Stock markets around the world have gone into sideways mode over the last few days with major indices facing headwinds from political, medical, and economic uncertainty, but picking up a tailwind from generally positive, and in several cases, significantly better than expected, earnings reports. The last week has seen earnings season pick up while economic numbers have been mixed and COVID case counts have been climbing, increasing the risk of reopenings being rolled back. Meanwhile, politicians in the US continue to fight over fiscal stimulus and politicians in Europe continue to argue over a new trade arrangement between the EU and the UK. These offsetting forces have created a standoff between bulls and bears. In the coming week, we move into the heart of earnings season with results coming next week from Big Tech (Apple, Microsoft, Amazon, Google, Facebook and more), Big Pharma, Big Oil, plus a lot of large and mid caps from the Industrials and Consumer Discretionary sectors. On the economic side, flash PMI reports (the first hint about October economic conditions) plus three central bank interest rate decisions (Canada, Japan, Europe) are the most notable scheduled announcements. In some ways, this all could be potentially viewed as the calm before the storm with the November 3rd US election now less than two weeks away, and it’s possible that investors may be unwilling to commit too much to one direction or another before that big event. In this week’s issue of Equity Leaders Weekly, we look at what the monthly Sector Scopes and a breakout in Australia are telling us about US earnings expectations, capital flows within equity markets and investor sentiment toward the world economy and resource demand.
The Sector Scopes feature in SIA Charts (Markets – BPI) tracks the percent of stocks in 31 equity market sectors which are on bullish technical signals, providing a snapshot of investor sentiment at a point in time and how capital flows evolve over time. Currently, the Sector Scopes chart shows that the majority of the groups are on the right-hand side, but but the rightmost column remains empty. This indicates a moderate not extreme bullishness among investors with sectors generally in a bullish trend but not overbought. The table also suggests that expectations for some sectors may be higher than others. Some of the sectors with the highest bullish percent include Technology (COMS and ELEC), Consumer Discretionary (RETA and COND), and Industrials (CONT and MANU). On the other hand, Energy remains stuck in the leftmost/oversold/relatively weakest column of the chart, indicating very low expectations for that group at the moment.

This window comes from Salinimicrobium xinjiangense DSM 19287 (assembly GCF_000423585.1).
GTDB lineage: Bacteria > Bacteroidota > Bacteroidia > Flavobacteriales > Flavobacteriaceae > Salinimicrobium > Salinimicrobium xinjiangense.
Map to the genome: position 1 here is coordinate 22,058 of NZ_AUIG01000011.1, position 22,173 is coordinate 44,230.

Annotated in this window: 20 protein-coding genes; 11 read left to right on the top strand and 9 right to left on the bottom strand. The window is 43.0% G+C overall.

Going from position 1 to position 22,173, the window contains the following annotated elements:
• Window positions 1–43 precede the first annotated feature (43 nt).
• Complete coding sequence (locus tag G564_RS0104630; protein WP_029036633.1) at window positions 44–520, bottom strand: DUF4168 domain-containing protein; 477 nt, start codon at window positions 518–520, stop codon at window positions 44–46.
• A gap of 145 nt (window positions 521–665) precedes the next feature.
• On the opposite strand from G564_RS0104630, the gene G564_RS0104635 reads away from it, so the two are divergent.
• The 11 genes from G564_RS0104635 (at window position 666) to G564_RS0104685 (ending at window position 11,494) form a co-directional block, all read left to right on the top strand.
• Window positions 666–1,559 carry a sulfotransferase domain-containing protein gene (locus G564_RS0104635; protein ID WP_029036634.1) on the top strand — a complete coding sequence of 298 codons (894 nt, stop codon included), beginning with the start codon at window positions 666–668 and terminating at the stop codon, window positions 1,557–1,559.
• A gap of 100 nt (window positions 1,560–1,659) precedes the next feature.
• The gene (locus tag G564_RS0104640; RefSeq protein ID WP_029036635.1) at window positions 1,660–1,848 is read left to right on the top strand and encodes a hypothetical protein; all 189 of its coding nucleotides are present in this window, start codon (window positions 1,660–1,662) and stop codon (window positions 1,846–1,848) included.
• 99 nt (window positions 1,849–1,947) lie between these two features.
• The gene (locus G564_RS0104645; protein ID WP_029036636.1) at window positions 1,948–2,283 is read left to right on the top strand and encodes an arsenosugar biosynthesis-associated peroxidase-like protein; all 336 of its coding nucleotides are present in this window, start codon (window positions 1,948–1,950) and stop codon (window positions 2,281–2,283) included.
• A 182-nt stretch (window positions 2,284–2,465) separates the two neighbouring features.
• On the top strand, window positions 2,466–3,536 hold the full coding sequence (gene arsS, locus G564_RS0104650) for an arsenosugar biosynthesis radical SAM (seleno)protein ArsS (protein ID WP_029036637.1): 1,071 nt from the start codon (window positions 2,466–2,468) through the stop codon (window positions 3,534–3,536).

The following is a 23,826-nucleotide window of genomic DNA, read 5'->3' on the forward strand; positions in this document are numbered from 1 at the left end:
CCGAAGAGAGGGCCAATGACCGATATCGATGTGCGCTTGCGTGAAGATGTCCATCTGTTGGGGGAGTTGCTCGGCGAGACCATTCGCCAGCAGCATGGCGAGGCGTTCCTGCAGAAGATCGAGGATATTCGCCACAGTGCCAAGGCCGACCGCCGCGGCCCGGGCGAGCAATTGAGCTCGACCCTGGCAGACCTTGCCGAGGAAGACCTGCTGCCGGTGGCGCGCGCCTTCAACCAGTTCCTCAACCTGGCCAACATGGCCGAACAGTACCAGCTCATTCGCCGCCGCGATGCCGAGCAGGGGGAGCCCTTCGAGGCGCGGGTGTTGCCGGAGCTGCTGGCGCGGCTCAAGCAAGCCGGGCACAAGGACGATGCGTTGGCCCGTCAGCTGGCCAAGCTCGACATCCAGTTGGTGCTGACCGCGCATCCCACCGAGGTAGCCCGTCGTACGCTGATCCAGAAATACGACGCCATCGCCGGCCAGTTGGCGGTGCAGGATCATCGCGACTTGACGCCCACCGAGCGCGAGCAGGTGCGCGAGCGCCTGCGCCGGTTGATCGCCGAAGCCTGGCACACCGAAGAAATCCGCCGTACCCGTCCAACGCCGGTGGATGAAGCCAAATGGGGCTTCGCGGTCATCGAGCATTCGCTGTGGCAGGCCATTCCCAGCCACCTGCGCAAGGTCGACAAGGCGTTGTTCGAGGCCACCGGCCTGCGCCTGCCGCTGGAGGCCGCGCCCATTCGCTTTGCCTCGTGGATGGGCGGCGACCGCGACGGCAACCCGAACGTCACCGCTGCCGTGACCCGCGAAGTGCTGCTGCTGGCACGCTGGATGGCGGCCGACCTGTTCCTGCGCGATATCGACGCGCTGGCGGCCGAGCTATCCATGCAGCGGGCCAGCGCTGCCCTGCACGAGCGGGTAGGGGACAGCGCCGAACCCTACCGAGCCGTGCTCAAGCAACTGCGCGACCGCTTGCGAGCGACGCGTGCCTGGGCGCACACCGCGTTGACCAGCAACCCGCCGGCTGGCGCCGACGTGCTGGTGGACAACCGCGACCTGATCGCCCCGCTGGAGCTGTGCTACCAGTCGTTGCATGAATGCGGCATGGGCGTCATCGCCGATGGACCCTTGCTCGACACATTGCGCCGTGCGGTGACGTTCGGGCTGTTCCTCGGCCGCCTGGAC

The SPI Merged (SPIM.F) futures contract tracks the level of Australia’s S&P/ASX 200 benchmark index. The makeup of the Australian market is quite similar to Canada, dominated by the Mining, Energy, Financial sectors. SPIM.F had been trending sideways since June but this week, a major breakout to the upside is underway with the contract completing a bullish Spread Triple Top breakout, signalling the start of a new advance and also confirming that a previous downtrend has ended and a new uptrend is underway. This breakout could potentially have wider and longer-term implications for investors. Firstly, the country’s second wave of COVID has been winding down as winter turns to spring in the Southern Hemisphere and this action could be anticipating a reopening rebound. Secondly, like Canada, Australia is a large exporter of commodities with two key differences, Australia is more focused on mining than energy and Australia’s primary market is China rather than the US. Underpinning this breakout may be the recent gains in copper which have sparked rallies in base metal stocks around the world including here in Canada. Gains by copper and Australia suggest that investors’ outlook for resource demand and economic conditions globally, and particularly in China, continue to improve.
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